These four components–what it could be, what it is right now, why it matters and what is blocking–lead to a powerful problem statement, and lay the foundation to productively use the What If Technique.

The Uber Problem Statement

Uber has decreased its prices, but these lower prices were passed on to drivers; and, simultaneously, Uber increased the percentage they take. This means drivers now make only $250-$300 per night rather than $500–that’s an uber boo! We want to disrupt the Uber experience and driver compensation model by delivering an unexpected, win-win solution.

Great–now let’s discuss the one rule of WIT: Don’t judge. Don’t judge others, the ideas, or yourself. Some will sound stupid, but that’s not the point–the point is to release yourself from the usual rules and to open your mind to think creatively.

In a three-minute session, write as many “What If” questions as you can. Don’t worry about whether it’s possible or not–write it down. Then after the three minutes, share them. The more people the better. When you share, it sparks additional ideas.

Now, do two more three-minute rounds. Expand on ideas or get even crazier in your thinking. We had six people and came up with over 100 ideas. Here are three favorites:

  • What If: Cars had vending machines for food, personal items, or gift cards?
  • What If: People could pay more for drivers with better driving records?
  • What If: Uber offset personal charges by increasing corporate rates and/or pairing airlines and travel agencies to offer discounts for a door-to-door travel experience?

Some of these are probably in the works at Uber, but the point of these ideating rounds is to identify emerging themes. Which categories did you focus on? Which did you ignore? Are the ideas based around creating and supporting communities (connecting), or are you more interested in encouraging personal choice (customizing)? We defined these categories, crossed them out and moved on to new ones. We challenged ourselves to go beyond our usual patterns.


Finally, we distilled by exploring convergent themes across all of our What Ifs. This part is key because it allows us to unify concepts and make ideas more robust.

The main themes included customization of the Uber experience, compensation tied to performance and community engagement. We learned people want good drivers to be paid more or rewarded. In fact, Uber even launched a VIP program that gives their most frequent riders access to black-level cars, driven by those with the highest ratings.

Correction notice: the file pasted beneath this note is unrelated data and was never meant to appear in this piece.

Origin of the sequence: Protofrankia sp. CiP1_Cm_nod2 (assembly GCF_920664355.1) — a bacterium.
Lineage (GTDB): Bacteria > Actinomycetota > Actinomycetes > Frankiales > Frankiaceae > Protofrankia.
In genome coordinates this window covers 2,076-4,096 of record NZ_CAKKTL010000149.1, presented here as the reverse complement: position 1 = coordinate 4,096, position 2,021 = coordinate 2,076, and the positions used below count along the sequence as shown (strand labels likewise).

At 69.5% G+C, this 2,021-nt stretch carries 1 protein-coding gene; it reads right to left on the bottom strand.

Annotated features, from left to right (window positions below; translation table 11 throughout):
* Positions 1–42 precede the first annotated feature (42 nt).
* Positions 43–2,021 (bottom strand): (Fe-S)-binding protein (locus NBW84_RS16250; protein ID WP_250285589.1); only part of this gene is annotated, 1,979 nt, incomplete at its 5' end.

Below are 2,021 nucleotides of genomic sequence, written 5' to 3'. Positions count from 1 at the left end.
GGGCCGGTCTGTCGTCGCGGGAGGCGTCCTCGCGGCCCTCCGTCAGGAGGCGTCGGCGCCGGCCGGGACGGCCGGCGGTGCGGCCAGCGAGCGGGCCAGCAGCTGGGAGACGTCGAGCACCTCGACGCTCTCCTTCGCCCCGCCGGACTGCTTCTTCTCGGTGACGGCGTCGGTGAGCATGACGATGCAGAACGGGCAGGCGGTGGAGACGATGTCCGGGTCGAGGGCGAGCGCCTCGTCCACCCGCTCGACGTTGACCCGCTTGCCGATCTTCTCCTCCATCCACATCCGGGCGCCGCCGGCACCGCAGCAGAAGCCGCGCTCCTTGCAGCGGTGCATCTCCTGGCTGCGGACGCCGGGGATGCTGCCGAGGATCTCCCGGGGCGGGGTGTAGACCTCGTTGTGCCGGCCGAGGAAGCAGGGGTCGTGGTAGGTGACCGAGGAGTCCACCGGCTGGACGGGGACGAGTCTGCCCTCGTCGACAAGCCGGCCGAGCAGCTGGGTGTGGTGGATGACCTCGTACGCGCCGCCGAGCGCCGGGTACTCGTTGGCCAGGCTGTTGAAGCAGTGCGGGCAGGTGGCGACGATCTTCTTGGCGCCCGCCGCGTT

However, there are still opportunities for a more personalized Uber experience through partnerships with travel companies and goods and service providers, as well as more ways to utilize alternate revenue streams to increase driver compensation in positive ways.

Through additional exploration and definition, ideas are refined, articulated, and activated. In this case, our final opportunity space was spurred by this “What If” question: “What if Uber drivers offered sponsored goods and earned a percentage of in-car sales?”

By following the WIT process, you don’t uncover obvious solutions for making drivers more money, you also focus on innovation and delight. Creativity and innovation are consistent determiners of success. It’s not about total dollars. What if, in your own company, you made innovation an asset and creativity a source of strength–spending time on creative conditioning, asking “What if” or “Imagine if”–instead?

Mona Patel is founder and CEO at Motivate Design, a user experience and design thinking agency, and the recruiting firm UX Hires.


Young Entrepreneur Council (YEC) is an invite-only organization of the world’s most promising young entrepreneurs. In partnership with Citi, YEC recently launched StartupCollective, a free virtual mentorship program.